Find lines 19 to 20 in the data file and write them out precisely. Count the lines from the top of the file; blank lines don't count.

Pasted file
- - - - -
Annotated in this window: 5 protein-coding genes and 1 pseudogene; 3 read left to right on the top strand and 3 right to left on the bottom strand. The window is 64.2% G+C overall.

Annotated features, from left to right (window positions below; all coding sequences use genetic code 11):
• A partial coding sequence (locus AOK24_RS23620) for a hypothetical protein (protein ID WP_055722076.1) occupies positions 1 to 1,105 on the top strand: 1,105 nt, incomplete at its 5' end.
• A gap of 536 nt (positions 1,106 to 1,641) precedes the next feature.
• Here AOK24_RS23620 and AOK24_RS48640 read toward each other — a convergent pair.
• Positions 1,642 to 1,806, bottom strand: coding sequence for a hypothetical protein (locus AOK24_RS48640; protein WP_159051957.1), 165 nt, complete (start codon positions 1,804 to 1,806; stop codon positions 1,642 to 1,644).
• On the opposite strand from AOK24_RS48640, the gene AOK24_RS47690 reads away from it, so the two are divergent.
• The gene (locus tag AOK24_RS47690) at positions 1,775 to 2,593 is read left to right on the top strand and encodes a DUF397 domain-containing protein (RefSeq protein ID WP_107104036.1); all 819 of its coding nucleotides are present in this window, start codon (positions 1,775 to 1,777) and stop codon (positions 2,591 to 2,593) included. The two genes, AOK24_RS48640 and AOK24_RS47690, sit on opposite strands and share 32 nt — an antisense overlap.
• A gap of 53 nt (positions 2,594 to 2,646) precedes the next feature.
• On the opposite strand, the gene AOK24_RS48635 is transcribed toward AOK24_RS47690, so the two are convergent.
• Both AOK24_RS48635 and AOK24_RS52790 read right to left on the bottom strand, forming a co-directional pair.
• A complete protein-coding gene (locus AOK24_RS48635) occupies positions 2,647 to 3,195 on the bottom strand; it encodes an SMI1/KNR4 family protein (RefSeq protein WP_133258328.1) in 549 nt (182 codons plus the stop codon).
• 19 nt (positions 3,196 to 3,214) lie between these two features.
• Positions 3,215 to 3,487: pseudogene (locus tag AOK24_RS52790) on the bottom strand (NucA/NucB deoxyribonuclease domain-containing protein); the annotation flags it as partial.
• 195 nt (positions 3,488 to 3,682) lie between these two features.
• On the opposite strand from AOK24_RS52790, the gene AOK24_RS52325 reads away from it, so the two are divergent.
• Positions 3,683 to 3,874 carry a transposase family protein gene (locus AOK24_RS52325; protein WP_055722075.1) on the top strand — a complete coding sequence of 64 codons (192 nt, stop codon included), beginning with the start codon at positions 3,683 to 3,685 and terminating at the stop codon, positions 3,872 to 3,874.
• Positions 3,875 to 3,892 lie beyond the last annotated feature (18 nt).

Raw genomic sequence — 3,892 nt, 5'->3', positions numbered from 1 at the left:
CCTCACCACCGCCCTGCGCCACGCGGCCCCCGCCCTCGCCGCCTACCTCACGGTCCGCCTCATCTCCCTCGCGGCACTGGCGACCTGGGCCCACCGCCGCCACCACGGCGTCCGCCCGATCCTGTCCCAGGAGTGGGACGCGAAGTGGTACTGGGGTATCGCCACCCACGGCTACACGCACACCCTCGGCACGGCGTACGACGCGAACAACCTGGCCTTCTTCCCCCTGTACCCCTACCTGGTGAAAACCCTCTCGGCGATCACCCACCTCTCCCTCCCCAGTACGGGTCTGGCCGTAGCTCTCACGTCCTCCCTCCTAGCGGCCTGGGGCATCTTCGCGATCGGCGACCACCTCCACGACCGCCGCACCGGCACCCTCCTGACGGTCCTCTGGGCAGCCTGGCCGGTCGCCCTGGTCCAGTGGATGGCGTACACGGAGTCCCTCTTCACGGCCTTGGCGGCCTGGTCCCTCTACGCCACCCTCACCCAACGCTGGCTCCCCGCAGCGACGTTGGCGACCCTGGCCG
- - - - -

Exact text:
Raw genomic sequence — 3,892 nt, 5'->3', positions numbered from 1 at the left:
CCTCACCACCGCCCTGCGCCACGCGGCCCCCGCCCTCGCCGCCTACCTCACGGTCCGCCTCATCTCCCTCGCGGCACTGGCGACCTGGGCCCACCGCCGCCACCACGGCGTCCGCCCGATCCTGTCCCAGGAGTGGGACGCGAAGTGGTACTGGGGTATCGCCACCCACGGCTACACGCACACCCTCGGCACGGCGTACGACGCGAACAACCTGGCCTTCTTCCCCCTGTACCCCTACCTGGTGAAAACCCTCTCGGCGATCACCCACCTCTCCCTCCCCAGTACGGGTCTGGCCGTAGCTCTCACGTCCTCCCTCCTAGCGGCCTGGGGCATCTTCGCGATCGGCGACCACCTCCACGACCGCCGCACCGGCACCCTCCTGACGGTCCTCTGGGCAGCCTGGCCGGTCGCCCTGGTCCAGTGGATGGCGTACACGGAGTCCCTCTTCACGGCCTTGGCGGCCTGGTCCCTCTACGCCACCCTCACCCAACGCTGGCTCCCCGCAGCGACGTTGGCGACCCTGGCCG